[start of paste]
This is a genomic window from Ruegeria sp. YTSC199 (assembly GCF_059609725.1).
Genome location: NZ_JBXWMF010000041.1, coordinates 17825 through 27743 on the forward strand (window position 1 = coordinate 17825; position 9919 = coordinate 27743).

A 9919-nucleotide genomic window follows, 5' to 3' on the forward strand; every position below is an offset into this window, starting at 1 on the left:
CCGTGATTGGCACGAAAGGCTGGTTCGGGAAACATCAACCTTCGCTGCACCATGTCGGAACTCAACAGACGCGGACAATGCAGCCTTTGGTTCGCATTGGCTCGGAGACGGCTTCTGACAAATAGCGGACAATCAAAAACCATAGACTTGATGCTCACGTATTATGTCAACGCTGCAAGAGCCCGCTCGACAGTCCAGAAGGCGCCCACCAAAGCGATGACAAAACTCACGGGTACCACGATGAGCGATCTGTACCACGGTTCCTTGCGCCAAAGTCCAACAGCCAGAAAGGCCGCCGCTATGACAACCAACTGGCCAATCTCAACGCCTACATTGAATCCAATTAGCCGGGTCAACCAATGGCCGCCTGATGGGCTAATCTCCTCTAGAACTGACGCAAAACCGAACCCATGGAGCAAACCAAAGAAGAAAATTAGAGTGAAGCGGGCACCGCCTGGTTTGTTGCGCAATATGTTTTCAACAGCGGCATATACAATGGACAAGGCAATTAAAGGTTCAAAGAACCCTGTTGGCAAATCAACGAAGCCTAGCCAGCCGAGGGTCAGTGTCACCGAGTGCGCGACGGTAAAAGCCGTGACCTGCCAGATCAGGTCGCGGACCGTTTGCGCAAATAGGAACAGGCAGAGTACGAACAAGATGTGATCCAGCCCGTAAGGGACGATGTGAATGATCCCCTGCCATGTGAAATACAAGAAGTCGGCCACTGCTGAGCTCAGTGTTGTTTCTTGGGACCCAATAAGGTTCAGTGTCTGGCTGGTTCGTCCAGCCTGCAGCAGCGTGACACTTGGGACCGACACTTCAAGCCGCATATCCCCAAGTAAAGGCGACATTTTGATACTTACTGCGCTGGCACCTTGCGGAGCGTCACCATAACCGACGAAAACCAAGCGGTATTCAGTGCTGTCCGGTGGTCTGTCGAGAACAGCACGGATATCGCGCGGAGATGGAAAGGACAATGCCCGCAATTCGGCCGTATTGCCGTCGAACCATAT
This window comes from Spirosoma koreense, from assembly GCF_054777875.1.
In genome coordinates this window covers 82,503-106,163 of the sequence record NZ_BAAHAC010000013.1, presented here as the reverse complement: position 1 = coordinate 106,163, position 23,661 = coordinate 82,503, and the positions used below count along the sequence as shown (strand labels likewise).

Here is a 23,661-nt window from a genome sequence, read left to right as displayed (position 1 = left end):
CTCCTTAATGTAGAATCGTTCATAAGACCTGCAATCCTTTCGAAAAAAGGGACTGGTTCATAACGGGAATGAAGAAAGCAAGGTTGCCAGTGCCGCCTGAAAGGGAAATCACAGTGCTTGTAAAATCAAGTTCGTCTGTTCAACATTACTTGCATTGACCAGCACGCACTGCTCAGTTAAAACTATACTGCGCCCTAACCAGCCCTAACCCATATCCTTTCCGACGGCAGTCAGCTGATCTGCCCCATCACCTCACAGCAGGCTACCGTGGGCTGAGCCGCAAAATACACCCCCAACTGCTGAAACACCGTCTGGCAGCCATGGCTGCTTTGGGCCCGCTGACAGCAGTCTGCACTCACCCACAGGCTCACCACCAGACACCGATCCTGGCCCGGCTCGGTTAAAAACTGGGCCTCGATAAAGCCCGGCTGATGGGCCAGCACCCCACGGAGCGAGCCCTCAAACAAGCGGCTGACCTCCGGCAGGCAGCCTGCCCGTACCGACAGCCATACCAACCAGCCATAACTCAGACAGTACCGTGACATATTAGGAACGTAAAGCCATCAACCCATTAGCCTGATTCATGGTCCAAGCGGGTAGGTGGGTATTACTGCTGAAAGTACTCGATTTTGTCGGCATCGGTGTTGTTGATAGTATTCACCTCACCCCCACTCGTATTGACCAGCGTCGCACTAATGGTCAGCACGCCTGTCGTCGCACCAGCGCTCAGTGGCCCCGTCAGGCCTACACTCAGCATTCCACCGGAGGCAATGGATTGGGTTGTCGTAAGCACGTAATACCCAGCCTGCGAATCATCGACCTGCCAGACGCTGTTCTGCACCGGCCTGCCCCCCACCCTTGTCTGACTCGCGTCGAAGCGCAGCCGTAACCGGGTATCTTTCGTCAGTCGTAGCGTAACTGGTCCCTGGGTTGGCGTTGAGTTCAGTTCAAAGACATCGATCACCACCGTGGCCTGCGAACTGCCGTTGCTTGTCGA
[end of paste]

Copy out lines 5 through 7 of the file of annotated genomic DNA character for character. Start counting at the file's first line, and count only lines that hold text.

This window comes from Spirosoma koreense, from assembly GCF_054777875.1.
In genome coordinates this window covers 82,503-106,163 of the sequence record NZ_BAAHAC010000013.1, presented here as the reverse complement: position 1 = coordinate 106,163, position 23,661 = coordinate 82,503, and the positions used below count along the sequence as shown (strand labels likewise).

Here is a 23,661-nt window from a genome sequence, read left to right as displayed (position 1 = left end):